The final and important element of the SRE team is that any incident can be identified and prioritized immediately. This does not mean that the SRE team needs to solve the underlying issue. They can delegate this part of the job to other teams, but they will be bringing production forward, to ensure it is functioning. You should always prefer to move forward instead of rolling back changes, to keep agility in the project.

How to get started

To emphasize why and which concrete value an SRE team delivers, I want to itemize it in the following points:

  • Achieve an improved understanding of the system in production

  • Ensure short time of reaction to issues fast

  • Clear communication of requirements and performance with the business

To achieve this in an organization we emphasize systematic automatic testing of the system, going through the entire chain of unit tests, integration tests, end to end tests, load tests and finally chaos engineering. This allows you to understand how prepared you are for issues and disasters. The reason for us here at cVation to be able to do all this, is our strong foundation in DevOps and SRE.

We achieve a high level of control and trust in our releases, because we have removed any toil or manual steps needed for deployment, relying fully on automation in CI/CD pipelines.

SLA contracts

The observant reader would notice that we have not discussed Service Level Agreements (SLA), which is what most will be familiar with. The SLA is an explicit or implicit contract with your users that includes consequences of meeting (or missing) them. The SLA describes the whole system with a specific measure towards the users, but it is not something that can be readily materialized into actions for the team. This is what the SLOs have, the objectives the team must comply with for the agreement (SLA) is uphold.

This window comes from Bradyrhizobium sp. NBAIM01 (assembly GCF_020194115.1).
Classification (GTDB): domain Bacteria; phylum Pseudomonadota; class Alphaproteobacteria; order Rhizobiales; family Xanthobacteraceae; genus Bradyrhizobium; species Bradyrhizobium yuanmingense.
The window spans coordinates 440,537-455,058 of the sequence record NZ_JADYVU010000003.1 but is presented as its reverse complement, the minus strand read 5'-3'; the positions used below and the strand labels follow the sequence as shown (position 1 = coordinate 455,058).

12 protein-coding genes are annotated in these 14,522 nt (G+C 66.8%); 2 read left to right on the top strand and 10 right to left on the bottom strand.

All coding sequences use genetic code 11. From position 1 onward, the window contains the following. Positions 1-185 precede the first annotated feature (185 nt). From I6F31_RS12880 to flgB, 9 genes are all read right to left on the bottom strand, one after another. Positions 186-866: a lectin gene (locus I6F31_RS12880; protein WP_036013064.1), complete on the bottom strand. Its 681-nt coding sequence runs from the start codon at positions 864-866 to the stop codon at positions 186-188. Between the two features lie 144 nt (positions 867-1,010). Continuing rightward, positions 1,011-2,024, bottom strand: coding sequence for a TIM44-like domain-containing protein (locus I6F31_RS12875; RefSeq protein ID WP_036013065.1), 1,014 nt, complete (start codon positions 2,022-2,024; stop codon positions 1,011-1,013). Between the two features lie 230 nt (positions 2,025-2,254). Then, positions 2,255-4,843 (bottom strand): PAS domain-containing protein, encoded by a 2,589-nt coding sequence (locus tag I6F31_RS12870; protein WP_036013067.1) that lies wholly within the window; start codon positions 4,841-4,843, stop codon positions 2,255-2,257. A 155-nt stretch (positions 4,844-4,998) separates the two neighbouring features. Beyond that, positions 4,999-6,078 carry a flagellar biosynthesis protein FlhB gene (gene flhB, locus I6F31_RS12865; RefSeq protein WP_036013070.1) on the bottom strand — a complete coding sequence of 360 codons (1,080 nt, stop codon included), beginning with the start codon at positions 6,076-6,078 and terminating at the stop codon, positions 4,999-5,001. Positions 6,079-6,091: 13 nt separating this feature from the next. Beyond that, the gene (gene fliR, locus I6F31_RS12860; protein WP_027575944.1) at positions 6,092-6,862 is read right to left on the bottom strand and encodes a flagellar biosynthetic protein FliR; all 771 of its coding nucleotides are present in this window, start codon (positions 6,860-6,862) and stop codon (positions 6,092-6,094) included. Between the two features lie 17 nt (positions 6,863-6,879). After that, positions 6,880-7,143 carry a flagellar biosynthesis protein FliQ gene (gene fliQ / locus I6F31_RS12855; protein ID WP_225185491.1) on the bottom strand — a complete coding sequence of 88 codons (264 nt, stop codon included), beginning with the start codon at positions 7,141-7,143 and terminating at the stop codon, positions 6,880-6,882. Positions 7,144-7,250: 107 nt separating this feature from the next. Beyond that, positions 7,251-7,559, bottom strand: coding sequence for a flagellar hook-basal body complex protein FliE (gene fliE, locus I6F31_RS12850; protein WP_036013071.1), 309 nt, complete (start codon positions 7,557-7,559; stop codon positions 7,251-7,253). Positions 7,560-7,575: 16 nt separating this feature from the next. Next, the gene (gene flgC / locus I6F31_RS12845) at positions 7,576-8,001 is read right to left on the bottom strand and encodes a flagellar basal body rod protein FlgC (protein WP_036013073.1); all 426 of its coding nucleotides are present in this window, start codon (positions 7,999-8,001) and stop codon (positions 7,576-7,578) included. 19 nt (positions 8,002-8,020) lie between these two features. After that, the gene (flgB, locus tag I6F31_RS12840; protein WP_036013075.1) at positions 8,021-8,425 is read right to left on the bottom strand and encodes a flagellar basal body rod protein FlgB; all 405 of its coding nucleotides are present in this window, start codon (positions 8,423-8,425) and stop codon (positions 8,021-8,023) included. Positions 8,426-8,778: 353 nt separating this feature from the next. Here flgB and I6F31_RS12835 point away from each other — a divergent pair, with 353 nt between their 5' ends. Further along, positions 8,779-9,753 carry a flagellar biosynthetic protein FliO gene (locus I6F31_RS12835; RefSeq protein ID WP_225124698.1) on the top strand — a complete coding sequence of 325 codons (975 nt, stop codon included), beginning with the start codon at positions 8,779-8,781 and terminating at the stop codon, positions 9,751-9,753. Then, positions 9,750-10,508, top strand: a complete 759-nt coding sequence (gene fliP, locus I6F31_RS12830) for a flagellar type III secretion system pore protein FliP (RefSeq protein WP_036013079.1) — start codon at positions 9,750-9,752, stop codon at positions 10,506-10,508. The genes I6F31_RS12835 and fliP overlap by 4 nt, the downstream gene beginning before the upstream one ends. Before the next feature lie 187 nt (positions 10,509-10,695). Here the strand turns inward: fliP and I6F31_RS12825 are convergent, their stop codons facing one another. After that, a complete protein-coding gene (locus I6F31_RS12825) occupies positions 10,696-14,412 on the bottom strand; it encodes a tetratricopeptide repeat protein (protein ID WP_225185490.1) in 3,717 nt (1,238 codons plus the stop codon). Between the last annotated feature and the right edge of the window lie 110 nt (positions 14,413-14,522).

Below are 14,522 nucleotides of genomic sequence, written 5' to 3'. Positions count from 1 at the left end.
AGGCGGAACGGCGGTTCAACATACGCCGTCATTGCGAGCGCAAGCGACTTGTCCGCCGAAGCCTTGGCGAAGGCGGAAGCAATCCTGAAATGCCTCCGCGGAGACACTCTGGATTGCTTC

Finally, the actual number that the SRE team is looking at, is the SLI. The SRE team does not typically get involved in constructing SLAs, because SLAs are closely tied to business and product decisions.

A post-mortem culture - without blame

Despite all these efforts, problems will unfortunately still arise in production. To reduce the risk of a similar problem occurring in production, we have a culture of no-fault post-mortems. The exercise is done without pointing fingers, instead we focus on what and how. Then we follow four steps:

  • Define and describe the problem

  • Implement tests that replicate the problem

  • Create a solution

  • Implement the solution in production

In this way, we ensure that a similar problem cannot arise, and by defining the problem, we can uncover deficiencies in our processes that need to be addressed. This results in a clear picture of what happened. Furthermore, it supports clear and precise communication to stakeholders, assuring them that we have identified a solution to the root causes.

We find this is a great way to drive the transformation forward on large projects, regardless of the maturity level of your business. The value you achieve is immediate and the work can continue without some of the typical clashes between development and operations.